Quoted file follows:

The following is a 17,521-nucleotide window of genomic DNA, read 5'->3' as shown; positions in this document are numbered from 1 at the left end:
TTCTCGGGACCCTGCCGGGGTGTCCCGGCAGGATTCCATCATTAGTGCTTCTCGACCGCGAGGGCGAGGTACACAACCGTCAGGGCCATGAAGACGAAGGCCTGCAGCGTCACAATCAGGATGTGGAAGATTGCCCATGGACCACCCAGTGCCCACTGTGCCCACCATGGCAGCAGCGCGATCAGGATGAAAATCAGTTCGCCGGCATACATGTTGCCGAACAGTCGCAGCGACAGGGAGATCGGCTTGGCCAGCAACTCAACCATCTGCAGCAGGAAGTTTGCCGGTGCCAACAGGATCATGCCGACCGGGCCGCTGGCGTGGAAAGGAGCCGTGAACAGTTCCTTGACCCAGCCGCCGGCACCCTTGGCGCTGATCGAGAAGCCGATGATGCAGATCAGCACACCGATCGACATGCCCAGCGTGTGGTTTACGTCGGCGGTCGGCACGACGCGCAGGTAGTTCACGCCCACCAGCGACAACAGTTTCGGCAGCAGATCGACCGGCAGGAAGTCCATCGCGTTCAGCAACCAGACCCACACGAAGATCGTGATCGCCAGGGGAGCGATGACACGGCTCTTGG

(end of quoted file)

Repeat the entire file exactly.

The following is a 17,521-nucleotide window of genomic DNA, read 5'->3' as shown; positions in this document are numbered from 1 at the left end:
TTCTCGGGACCCTGCCGGGGTGTCCCGGCAGGATTCCATCATTAGTGCTTCTCGACCGCGAGGGCGAGGTACACAACCGTCAGGGCCATGAAGACGAAGGCCTGCAGCGTCACAATCAGGATGTGGAAGATTGCCCATGGACCACCCAGTGCCCACTGTGCCCACCATGGCAGCAGCGCGATCAGGATGAAAATCAGTTCGCCGGCATACATGTTGCCGAACAGTCGCAGCGACAGGGAGATCGGCTTGGCCAGCAACTCAACCATCTGCAGCAGGAAGTTTGCCGGTGCCAACAGGATCATGCCGACCGGGCCGCTGGCGTGGAAAGGAGCCGTGAACAGTTCCTTGACCCAGCCGCCGGCACCCTTGGCGCTGATCGAGAAGCCGATGATGCAGATCAGCACACCGATCGACATGCCCAGCGTGTGGTTTACGTCGGCGGTCGGCACGACGCGCAGGTAGTTCACGCCCACCAGCGACAACAGTTTCGGCAGCAGATCGACCGGCAGGAAGTCCATCGCGTTCAGCAACCAGACCCACACGAAGATCGTGATCGCCAGGGGAGCGATGACACGGCTCTTGG